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Attractions in Deva

Deva Fortress

The citadel functioned between the 14th and 15th centuries as a voievodal residence and valach district. It was transformed into an nobiliar castle, by Iancu de Hunedoara, beginning with 1453.

Throughout its history, it was sieged several times, and it also served as a prison, at the end of the 18th century losing its strategic importance and being abandoned until 1817, when emperor Francisc I, passing through Deva decided to restore it. However, its walls were blown up, in Augut, 1849, by the Austrians.

Today, Deva Fortress serves as a reminder of past times and it is of significant historical importance for the Romanian people.

Magna Curia Palace

Also known as Bethlen Castle, Magna Curia Palace was built in 1621, in a Renaissance architectural style, under the authority of Prince (Voivode) Gabor Bethlen, under whom's rule, Deva, for a short period of time, was the capital of Transylvania.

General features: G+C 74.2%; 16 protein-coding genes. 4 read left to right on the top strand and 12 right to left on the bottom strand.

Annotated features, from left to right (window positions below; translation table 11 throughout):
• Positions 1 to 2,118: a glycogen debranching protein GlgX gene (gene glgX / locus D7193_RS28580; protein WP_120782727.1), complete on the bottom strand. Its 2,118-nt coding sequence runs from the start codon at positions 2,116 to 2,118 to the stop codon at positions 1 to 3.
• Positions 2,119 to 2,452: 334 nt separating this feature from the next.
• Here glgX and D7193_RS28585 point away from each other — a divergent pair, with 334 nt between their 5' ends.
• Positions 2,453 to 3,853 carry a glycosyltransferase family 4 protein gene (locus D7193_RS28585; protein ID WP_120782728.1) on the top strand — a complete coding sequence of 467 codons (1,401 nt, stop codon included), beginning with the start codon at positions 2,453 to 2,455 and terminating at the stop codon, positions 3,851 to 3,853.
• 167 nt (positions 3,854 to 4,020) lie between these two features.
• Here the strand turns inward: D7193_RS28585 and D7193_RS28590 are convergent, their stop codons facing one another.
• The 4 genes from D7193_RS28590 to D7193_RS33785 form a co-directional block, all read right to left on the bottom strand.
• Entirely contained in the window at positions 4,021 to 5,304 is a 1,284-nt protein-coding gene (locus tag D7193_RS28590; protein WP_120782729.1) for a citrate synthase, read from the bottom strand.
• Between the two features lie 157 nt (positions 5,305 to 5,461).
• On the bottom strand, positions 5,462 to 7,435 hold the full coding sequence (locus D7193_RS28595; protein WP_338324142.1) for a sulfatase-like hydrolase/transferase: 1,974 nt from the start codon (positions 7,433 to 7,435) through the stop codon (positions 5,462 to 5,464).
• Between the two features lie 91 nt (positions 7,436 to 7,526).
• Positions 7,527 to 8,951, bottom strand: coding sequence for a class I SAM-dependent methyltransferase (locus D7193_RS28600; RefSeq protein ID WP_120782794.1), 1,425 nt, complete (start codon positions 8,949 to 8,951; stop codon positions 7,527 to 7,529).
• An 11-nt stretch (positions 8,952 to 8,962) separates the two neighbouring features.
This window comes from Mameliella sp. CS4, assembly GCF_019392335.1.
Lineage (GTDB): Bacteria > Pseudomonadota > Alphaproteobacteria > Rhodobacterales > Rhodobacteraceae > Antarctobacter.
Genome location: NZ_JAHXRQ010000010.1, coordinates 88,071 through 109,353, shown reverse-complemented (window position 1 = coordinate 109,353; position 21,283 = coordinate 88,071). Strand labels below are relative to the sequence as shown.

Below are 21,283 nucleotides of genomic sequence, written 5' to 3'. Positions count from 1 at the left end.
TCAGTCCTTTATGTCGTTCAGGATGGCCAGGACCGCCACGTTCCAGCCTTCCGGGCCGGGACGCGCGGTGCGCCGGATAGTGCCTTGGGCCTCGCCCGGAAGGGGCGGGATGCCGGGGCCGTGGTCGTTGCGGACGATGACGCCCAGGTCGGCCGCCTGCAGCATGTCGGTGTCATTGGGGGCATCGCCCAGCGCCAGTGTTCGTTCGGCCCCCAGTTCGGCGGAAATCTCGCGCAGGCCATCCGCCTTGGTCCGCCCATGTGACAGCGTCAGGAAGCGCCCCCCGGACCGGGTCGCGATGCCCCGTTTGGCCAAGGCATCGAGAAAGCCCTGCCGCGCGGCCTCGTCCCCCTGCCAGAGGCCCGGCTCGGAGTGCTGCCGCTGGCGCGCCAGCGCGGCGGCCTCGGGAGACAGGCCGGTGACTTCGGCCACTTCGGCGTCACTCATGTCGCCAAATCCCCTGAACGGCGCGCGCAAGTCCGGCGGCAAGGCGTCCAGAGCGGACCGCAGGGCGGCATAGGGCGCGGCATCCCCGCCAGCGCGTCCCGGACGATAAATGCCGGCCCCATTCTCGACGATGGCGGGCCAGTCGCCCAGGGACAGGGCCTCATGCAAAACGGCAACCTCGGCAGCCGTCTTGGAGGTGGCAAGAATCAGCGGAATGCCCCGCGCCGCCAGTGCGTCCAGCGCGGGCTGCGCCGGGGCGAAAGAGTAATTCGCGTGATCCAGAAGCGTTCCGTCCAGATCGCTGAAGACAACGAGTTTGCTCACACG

Since 1882, the County Museum, and the Museum of Dacian and Roman Civilisation, has been housed in the palace, which is located at the foot of Citadel Hill, next to a small park.

Castle of Hunedoara

Nearby Deva, in Hunedoara, there is another impossive historical gem - the Castle of Hunedoara, also known as Hunyad Castle, believed to be one of the most spectacular attractions of its kind in the world.

Legend says that this is where Count Dracula (Vlad Dracul) was imprisoned for 7 years, by king Matthias Corvin.

Since 1974, the castle serves as a museum.

Dr. Peter Groza House Museum

The building was constructed in 1926-1929, by Horea Creanga, nephew of the renowned Romanian writer from Humulesti - Ion Creanga, and it is dedicated to Dr. Peter (Petru) Groza, Romanian politician, best known as the Prime Minister of the first Communist Party-dominated governments under Soviet occupation during the early stages of the Communist regime in Romania. The building is listed among the national architectural monuments.